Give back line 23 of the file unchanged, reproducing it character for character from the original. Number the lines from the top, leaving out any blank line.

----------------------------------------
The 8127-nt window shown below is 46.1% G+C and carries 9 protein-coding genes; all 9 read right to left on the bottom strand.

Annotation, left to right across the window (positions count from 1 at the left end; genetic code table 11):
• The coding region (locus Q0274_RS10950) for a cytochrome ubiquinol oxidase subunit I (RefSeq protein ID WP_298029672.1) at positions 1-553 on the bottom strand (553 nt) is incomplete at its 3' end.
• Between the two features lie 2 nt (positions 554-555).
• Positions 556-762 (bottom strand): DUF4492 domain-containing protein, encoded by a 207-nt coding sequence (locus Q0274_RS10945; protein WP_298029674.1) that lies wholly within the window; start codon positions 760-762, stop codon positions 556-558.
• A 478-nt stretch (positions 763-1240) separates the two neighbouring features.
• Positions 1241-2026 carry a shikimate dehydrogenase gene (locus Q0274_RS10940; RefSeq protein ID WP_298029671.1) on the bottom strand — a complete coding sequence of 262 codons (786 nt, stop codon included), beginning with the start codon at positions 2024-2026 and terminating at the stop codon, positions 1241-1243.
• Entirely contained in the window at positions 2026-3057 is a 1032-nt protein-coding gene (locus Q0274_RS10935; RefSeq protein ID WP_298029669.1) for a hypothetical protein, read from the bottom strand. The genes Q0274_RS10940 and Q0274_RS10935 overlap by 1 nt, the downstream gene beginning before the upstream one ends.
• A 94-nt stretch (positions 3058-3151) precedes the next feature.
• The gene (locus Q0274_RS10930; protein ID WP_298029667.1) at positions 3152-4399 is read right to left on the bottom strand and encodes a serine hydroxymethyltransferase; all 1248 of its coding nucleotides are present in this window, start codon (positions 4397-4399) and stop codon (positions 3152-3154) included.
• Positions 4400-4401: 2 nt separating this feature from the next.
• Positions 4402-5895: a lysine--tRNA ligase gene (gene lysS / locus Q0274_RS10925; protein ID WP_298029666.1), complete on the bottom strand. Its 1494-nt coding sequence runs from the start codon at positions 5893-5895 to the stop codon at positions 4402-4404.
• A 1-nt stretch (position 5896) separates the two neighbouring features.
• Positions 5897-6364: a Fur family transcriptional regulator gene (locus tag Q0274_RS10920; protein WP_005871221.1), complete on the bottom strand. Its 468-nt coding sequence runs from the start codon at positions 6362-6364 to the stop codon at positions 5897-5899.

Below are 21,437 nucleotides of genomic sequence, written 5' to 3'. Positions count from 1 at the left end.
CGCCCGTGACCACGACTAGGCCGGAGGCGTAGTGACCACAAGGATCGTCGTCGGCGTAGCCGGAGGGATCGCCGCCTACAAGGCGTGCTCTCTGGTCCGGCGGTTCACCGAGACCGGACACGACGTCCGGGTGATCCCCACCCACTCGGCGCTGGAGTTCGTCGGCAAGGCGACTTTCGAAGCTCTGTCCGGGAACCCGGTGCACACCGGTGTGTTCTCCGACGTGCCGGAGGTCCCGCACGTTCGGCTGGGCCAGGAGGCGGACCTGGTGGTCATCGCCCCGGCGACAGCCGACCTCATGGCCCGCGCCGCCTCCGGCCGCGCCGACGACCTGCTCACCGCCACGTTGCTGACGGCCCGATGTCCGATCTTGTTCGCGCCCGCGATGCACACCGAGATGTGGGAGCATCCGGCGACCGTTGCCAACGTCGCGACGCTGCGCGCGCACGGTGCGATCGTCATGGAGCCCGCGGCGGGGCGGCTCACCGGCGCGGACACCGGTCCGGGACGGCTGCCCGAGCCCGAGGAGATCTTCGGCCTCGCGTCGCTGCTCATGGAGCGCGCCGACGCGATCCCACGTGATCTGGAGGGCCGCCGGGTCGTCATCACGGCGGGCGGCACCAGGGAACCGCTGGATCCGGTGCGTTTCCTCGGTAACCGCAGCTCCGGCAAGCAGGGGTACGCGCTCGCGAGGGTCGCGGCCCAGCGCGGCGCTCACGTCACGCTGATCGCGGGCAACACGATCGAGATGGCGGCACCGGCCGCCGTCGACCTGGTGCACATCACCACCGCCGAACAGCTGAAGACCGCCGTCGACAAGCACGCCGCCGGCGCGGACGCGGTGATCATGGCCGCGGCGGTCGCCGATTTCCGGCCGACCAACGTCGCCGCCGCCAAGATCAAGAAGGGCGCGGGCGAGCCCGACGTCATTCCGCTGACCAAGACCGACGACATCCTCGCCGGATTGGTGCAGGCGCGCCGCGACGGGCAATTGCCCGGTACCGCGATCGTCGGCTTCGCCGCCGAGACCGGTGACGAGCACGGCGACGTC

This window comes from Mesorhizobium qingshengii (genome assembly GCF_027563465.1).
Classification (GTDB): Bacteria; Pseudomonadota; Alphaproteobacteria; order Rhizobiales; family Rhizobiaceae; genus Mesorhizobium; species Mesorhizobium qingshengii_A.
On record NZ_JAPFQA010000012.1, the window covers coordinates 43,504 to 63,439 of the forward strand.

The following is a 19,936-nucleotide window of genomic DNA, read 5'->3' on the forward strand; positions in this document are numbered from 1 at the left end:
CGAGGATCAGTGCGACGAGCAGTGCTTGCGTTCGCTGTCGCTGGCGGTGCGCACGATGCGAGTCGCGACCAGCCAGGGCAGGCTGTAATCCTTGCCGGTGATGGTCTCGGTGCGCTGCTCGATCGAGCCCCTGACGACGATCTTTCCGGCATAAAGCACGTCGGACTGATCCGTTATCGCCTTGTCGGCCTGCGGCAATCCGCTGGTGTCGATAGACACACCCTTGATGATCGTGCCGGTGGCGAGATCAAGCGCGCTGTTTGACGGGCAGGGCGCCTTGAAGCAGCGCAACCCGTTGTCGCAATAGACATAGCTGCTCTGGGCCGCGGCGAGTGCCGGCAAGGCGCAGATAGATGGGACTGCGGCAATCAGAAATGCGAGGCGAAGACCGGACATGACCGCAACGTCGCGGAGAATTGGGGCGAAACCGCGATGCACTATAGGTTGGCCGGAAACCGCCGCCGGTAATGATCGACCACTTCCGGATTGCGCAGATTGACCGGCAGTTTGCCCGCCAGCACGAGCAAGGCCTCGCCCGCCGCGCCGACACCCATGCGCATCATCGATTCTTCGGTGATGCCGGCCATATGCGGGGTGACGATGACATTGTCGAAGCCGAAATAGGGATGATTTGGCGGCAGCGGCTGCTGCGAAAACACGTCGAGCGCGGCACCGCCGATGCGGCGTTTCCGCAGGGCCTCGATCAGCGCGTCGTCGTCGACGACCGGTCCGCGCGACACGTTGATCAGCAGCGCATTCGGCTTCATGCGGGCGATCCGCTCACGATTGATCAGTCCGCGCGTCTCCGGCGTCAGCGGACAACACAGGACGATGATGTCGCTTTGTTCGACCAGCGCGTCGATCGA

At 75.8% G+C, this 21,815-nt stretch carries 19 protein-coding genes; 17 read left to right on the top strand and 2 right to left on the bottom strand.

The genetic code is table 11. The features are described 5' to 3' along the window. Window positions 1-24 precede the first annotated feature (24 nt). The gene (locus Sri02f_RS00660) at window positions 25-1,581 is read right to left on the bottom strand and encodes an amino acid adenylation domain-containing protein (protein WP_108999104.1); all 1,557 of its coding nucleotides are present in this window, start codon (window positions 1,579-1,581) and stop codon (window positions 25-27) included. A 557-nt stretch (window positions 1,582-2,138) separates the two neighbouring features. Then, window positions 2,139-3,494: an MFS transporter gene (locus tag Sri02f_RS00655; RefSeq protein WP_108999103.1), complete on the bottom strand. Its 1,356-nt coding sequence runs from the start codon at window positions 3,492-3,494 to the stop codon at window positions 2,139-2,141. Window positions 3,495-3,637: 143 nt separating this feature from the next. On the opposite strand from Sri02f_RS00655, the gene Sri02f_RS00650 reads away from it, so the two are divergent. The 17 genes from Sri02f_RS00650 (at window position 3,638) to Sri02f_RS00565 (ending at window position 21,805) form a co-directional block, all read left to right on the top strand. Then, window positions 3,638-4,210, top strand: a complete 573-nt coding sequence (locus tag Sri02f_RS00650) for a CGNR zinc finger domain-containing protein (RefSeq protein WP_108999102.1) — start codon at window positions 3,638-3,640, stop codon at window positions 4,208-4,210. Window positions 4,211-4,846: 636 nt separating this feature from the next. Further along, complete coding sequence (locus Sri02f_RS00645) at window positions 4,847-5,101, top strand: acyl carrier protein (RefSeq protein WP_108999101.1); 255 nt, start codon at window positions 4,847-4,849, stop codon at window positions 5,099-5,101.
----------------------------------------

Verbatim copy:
The genetic code is table 11. The features are described 5' to 3' along the window. Window positions 1-24 precede the first annotated feature (24 nt). The gene (locus Sri02f_RS00660) at window positions 25-1,581 is read right to left on the bottom strand and encodes an amino acid adenylation domain-containing protein (protein WP_108999104.1); all 1,557 of its coding nucleotides are present in this window, start codon (window positions 1,579-1,581) and stop codon (window positions 25-27) included. A 557-nt stretch (window positions 1,582-2,138) separates the two neighbouring features. Then, window positions 2,139-3,494: an MFS transporter gene (locus tag Sri02f_RS00655; RefSeq protein WP_108999103.1), complete on the bottom strand. Its 1,356-nt coding sequence runs from the start codon at window positions 3,492-3,494 to the stop codon at window positions 2,139-2,141. Window positions 3,495-3,637: 143 nt separating this feature from the next. On the opposite strand from Sri02f_RS00655, the gene Sri02f_RS00650 reads away from it, so the two are divergent. The 17 genes from Sri02f_RS00650 (at window position 3,638) to Sri02f_RS00565 (ending at window position 21,805) form a co-directional block, all read left to right on the top strand. Then, window positions 3,638-4,210, top strand: a complete 573-nt coding sequence (locus tag Sri02f_RS00650) for a CGNR zinc finger domain-containing protein (RefSeq protein WP_108999102.1) — start codon at window positions 3,638-3,640, stop codon at window positions 4,208-4,210. Window positions 4,211-4,846: 636 nt separating this feature from the next. Further along, complete coding sequence (locus Sri02f_RS00645) at window positions 4,847-5,101, top strand: acyl carrier protein (RefSeq protein WP_108999101.1); 255 nt, start codon at window positions 4,847-4,849, stop codon at window positions 5,099-5,101.